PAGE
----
AND ACTION! In a revealing interview and photo shoot, action junkie Dimas Argoebie talks about the challenges he faced in making a romantic flick and how he fought his way through
Outfit by Dior Homme
Dimas Argoebie is a man of action. Case in point: although these days the soccer fan usually watches matches on TV, cheering for his favorite player Cesc Fabregas or his beloved club Real Madrid (most soccer devotees will see the irony in this), Dimas has experienced something that most men can only dream of, as he had already had a taste of the real action. While he was living in the Netherlands, Dimas used to play in one of the country’s third division teams. Another example: many people probably recognize his face from an action-packed commercial for a popular powdered energy drink he did when he was starting out as a model, and ad in which he plays what seems to be a very intense soccer game inside an undersized cage.
And there’s more. Dimas has also starred in his first movie, Killers, which is set to be released in the near future. Directed by the dynamic filmmaking duo of Timo Tjahjanto and Kimo Stamboel, more famously known as the Mo Brothers, Killers has already garnered international buzz thanks to the movie’s multicultural cast and crew. It stars Dimas’ fellow Indonesian actor, Oka Antara (The Dancer) as Bayu, a man based in Jakarta, who finds himself entranced and compelled to reenact murders committed by Nomura (played by Kazuki Kitamura of the Kill Bill saga), a Japanese serial killer who uploads videos of his victims to the Internet. The movie is co-produced by Guerilla Merah Films and Merantau Films from Indonesia, as well as Nikkatsu Corporation from Japan. If the gruesome, Internet famous movie poster is any indication, the film promises to match, or even exceed, the brutality of Mo Brothers’ previous effort, Rumah Dara (Macabre).
“At that time, I had just returned home from [finishing college in] Malaysia,” he says about his involvement in Killers. “I have this friend from the gym, and he was a part of the Mo Brothers’ team. He told me the Mo Brothers were making a movie and asked me if I was interested. So I thought I should just try and go to the casting call. Thankfully, they gave me the part.”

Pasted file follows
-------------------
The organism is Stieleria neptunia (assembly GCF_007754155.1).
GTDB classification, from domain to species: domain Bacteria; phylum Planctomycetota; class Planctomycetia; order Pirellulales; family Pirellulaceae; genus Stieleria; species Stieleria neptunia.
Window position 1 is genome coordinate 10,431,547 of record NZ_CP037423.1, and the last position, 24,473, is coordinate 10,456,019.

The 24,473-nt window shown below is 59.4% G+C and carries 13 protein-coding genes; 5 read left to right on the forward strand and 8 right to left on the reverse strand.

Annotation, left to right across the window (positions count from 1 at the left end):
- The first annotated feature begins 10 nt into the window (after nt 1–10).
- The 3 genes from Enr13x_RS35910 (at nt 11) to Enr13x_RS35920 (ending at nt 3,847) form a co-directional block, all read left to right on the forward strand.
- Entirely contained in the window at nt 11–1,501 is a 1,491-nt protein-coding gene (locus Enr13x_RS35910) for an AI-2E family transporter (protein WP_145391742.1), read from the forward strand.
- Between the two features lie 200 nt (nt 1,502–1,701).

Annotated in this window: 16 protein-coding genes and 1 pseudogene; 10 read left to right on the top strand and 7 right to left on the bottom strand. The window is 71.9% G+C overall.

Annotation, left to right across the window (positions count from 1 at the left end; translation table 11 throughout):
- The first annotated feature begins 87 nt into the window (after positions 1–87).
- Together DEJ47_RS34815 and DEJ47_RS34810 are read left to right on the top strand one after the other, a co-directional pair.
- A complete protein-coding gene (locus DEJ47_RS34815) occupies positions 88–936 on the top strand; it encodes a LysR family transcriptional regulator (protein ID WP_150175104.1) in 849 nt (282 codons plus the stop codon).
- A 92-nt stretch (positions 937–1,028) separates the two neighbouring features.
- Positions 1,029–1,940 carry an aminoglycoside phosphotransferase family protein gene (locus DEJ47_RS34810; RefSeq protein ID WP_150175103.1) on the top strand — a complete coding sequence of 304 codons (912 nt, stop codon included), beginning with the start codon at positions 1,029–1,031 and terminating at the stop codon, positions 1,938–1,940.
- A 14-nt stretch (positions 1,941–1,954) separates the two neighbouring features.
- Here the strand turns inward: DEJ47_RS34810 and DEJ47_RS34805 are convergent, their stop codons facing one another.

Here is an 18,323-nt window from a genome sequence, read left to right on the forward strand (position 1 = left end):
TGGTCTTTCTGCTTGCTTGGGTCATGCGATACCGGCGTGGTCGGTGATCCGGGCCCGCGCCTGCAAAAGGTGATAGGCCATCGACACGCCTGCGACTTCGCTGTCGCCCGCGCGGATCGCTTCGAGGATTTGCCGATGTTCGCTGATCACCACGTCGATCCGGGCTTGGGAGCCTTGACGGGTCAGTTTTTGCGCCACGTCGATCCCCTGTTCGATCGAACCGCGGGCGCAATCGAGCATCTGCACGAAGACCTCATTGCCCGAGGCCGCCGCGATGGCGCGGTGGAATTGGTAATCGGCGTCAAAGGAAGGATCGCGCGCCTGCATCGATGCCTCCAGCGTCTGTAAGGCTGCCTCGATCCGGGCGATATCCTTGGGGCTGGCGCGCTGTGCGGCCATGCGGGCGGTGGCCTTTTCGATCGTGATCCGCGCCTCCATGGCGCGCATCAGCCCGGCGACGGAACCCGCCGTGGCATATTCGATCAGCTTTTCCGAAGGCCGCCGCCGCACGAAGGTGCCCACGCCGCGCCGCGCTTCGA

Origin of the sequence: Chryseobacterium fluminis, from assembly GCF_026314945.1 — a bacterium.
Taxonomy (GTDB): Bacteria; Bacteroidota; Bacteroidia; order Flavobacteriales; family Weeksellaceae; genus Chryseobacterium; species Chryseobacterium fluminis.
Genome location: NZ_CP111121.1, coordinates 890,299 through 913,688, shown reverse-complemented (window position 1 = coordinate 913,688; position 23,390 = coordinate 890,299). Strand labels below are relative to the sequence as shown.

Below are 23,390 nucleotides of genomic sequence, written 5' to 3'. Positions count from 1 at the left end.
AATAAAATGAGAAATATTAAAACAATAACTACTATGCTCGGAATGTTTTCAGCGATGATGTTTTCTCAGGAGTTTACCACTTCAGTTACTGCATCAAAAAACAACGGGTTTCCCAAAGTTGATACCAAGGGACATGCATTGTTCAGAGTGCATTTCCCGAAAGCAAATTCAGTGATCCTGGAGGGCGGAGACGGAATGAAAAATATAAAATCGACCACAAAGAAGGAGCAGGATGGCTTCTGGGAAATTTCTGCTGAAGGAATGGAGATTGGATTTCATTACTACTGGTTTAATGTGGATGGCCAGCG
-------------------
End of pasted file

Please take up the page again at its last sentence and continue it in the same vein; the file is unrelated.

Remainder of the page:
Although his first venture into movies was driven by a nothing-to-lose approach, Dimas says that his curiosity is what fuels him now. “I find myself wanting to learn more [about acting],” he says. “In that first movie, I was only a supporting actor. So I really want to know what it’s like to play the lead.” When William Chandra, the assistant director of Killers, asked Dimas to star in his directorial debut, he thought he had to give it a shot. The action short movie is one-third of anthology film 3Sum and is called “Impromptu.” Dimas, together with actress Hannah Al Rashid, play the nameless main characters, a couple of antiheroes who hunt and execute criminals in a dystopian city.
And Dimas is on a roll. While filming “Impromptu,” he got an offer to star in a drama called “Gadis Indigo” (Indigo Girl), which will be released as a part of another anthology movie that is coming out in April. The short movie tells the story of Maya (played by actress Revalina S. Temat), a girl with a sixth sense. Dimas will be playing a character named Ganda, the boy who falls in love with her. Being directed by award-winning actor Reza Rahadian and co-starring with Revalina, Dimas says he couldn’t help beating himself up. “I felt awkward,” he says. “Reza is this big actor and I just couldn’t seem to act around him. I mean, ‘Impromptu’ and Killers are action films, and I like action, so I felt more relaxed filming them. Besides, the two movies had the same crew, so I was already familiar with them. While doing Indigo, I had to adapt myself to a whole new and more experienced crew. I felt a bit down, honestly. It was too much pressure.” But Dimas fought his way through all the drama. “Fortunately, I’m a very easy-going person. Every scolding, I would just take it in stride,” he says. “I feel like I had a responsibility because I already committed myself to the job, so I had to do the best I could.”
Even if that means playing a character who is the complete opposite of his usual self. “I’m so nonchalant, while Ganda is very attentive,” he says. “I’m still new to [acting], so [playing someone who is so different] was difficult for me. If I were already better at this, it would have been easier for me to instantly turn myself into Ganda. But I needed a lot to process.” Still, Dimas says, “But at least I got some great experience out of it.” And he won’t need to worry about having too much of drama in his life, especially since he has ASTA to focus on. Short for “Association of Sports and Training Arts,” ASTA is a gym that’s owned by Dimas and three of his lifelong friends. The first Muay Thai, Brazilian Jiu-Jitsu, boxing and martial arts center in the town of Bogor, ASTA is where all the actions happen.
In addition, Dimas is already making some very early preparations for a feature length version of “Impromptu.” He says, “It’s great to see people react positively to ‘Impromptu.’ At one of the movie screenings, a critic—I can’t remember his name but he’s known for being so hard to please—approached us and said, ‘I’ll be waiting for the full-length version!’” He pauses, smiling proudly. “I don’t know when we’ll start shooting yet, but hopefully, it will happen.”
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